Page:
I am working on a project where we need to get the "from" and "to" address for every transaction across a number of cryptocurrencies. In account-based currencies, this is pretty straightforward, but in UTXO-based it's not. Are there known algorithms that "normalize" between the two?
No, Bitcoin transactions cannot be cleanly projected on a single "from address" or a single "to address". Bitcoin can facilitate many payments in a single transaction and there may be multiple senders and usually are multiple receivers.
Even in a simple transaction where one user pays another user, the sender may use multiple inputs, and almost always will assign a change output to themselves. Thus, there is one sender (or more) and two receivers.
Nothing stops multiple users to create a transaction together. E.g. in a PayJoin transaction, the receiver contributes an input to a transaction that pays themselves, thus making it two senders, and one or two receivers (depending on whether there is change).
Two users may also join to make separate payments in one transaction. In a so-called CoinJoin transaction, they each are contributing their own inputs and assigning some funds to receivers and sending change back to themselves. So you might for example have two senders and four receivers.
The challenge gets a whole new dimension when you think about how custodial services work. When you e.g. send funds from an online wallet service or brokerage, the service will often batch dozens of payments/withdrawals together and pay them all from their omnibus wallet. The initiators of the payments and withdrawals do not control any of the addresses that fund the transaction, but are "senders" in the sense that they mandated the payments. The custodian is the actual sender, but may not know who any of the receivers are and is only executing payments on behalf of customers. E.g. sending to any of the "from" addresses of the transaction would likely credit some random user of the service which is neither the service or any of the senders.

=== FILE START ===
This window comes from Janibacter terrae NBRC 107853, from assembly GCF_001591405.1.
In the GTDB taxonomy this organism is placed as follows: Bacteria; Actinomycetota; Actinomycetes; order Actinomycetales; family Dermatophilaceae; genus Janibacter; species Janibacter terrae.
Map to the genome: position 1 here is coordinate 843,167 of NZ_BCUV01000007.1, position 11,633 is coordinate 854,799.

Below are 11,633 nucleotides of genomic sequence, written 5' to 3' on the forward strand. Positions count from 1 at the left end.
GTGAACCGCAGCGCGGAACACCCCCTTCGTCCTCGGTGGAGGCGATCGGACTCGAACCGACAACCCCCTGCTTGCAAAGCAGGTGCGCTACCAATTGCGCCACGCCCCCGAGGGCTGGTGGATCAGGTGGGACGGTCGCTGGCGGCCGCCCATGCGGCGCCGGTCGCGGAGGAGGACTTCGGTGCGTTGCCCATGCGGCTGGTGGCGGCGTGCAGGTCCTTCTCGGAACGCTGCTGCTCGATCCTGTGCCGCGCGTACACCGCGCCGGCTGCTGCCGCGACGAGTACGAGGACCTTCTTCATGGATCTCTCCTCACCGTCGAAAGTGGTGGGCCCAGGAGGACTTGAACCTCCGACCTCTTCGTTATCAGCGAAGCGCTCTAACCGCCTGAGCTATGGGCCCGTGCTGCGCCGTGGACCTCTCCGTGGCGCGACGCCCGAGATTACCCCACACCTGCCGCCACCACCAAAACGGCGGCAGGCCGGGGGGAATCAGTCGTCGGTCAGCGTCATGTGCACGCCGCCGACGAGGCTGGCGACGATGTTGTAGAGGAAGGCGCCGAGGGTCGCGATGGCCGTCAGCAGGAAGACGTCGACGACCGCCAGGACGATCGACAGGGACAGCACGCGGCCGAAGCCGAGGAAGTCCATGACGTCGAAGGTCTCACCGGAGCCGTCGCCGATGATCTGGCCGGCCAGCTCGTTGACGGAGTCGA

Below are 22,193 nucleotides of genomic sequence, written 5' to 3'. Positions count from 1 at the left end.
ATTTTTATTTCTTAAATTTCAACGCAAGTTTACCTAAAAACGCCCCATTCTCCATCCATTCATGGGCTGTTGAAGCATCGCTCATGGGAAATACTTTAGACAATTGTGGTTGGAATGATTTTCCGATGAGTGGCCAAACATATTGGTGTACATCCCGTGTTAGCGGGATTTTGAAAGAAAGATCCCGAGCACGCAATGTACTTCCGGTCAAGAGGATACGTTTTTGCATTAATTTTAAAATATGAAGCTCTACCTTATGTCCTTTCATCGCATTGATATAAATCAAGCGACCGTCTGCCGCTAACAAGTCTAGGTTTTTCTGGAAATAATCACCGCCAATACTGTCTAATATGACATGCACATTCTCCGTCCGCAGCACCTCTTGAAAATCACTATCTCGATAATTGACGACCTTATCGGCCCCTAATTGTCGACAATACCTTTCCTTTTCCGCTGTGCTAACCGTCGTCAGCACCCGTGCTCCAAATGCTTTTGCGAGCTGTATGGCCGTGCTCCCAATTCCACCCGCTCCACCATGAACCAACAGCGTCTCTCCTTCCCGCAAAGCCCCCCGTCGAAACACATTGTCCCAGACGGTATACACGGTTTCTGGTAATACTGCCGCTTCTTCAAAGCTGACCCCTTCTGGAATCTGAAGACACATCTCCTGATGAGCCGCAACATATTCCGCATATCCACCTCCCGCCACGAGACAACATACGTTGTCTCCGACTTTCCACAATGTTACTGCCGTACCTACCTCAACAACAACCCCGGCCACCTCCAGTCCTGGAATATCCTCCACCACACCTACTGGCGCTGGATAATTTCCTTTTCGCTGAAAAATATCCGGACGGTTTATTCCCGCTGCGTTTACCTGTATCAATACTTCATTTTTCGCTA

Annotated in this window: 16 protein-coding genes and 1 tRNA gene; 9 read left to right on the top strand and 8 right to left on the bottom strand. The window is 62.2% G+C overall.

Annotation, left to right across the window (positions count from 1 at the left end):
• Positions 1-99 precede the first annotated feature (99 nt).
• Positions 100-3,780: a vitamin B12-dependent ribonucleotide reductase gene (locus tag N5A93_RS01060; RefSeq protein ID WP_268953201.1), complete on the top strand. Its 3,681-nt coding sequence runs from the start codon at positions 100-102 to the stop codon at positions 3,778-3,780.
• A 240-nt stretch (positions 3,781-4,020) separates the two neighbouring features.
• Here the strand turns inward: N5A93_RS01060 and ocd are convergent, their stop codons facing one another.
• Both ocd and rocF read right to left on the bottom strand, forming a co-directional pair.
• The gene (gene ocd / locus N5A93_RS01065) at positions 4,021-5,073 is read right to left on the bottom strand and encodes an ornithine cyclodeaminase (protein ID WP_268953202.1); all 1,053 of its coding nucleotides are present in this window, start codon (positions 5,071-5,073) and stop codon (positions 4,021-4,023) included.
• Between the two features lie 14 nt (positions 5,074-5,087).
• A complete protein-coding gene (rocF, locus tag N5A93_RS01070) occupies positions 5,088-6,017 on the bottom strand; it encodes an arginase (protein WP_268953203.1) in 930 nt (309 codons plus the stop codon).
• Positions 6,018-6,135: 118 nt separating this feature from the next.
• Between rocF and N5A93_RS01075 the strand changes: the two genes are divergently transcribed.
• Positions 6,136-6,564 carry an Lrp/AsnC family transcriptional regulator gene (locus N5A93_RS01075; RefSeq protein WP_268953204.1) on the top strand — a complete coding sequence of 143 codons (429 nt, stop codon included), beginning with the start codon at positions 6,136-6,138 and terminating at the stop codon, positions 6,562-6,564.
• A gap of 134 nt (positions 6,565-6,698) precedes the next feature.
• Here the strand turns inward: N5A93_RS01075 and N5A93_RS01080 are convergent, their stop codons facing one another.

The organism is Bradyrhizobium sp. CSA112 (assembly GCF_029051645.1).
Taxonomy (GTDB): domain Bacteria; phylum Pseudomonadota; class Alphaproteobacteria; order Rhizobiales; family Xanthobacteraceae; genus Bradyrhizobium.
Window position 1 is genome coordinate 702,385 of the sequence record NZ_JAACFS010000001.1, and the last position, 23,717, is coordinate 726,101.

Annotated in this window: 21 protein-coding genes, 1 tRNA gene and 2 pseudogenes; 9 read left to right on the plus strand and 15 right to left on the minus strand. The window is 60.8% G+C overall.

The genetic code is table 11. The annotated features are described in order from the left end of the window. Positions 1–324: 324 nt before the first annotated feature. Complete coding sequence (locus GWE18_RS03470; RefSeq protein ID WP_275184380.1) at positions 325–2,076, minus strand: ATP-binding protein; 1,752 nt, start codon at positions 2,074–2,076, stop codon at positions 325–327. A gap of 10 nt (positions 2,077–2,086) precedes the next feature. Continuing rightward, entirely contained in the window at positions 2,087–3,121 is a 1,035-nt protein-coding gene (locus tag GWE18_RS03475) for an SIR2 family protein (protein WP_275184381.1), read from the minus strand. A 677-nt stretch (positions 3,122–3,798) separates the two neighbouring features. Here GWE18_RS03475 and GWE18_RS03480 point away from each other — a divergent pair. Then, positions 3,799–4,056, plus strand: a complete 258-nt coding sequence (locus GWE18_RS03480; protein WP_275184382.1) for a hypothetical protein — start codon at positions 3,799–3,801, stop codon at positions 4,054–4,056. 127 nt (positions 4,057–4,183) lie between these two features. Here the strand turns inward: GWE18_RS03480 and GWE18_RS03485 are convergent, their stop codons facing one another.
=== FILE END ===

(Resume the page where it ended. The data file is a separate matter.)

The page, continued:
There is no such thing as a "from" address in a bitcoin transaction, and you can usually not distinguish whether an output goes back to the sender or to a receiver.
I would suggest that you assume a general case of multiple senders and multiple receivers for each transaction in your model, and track account-based cryptocurrencies as the special case of a single sender and single receiver. Note that even for account-based currencies, a lot of smart contracts also allow sending to multiple recipients in one transaction.
Bitcoin transactions can have multiple inputs and outputs of different types, it does not make sense to tag one of the input as FROM and one of the outputs as TO.
You will have to make exceptions in your project for Bitcoin else it will be misleading.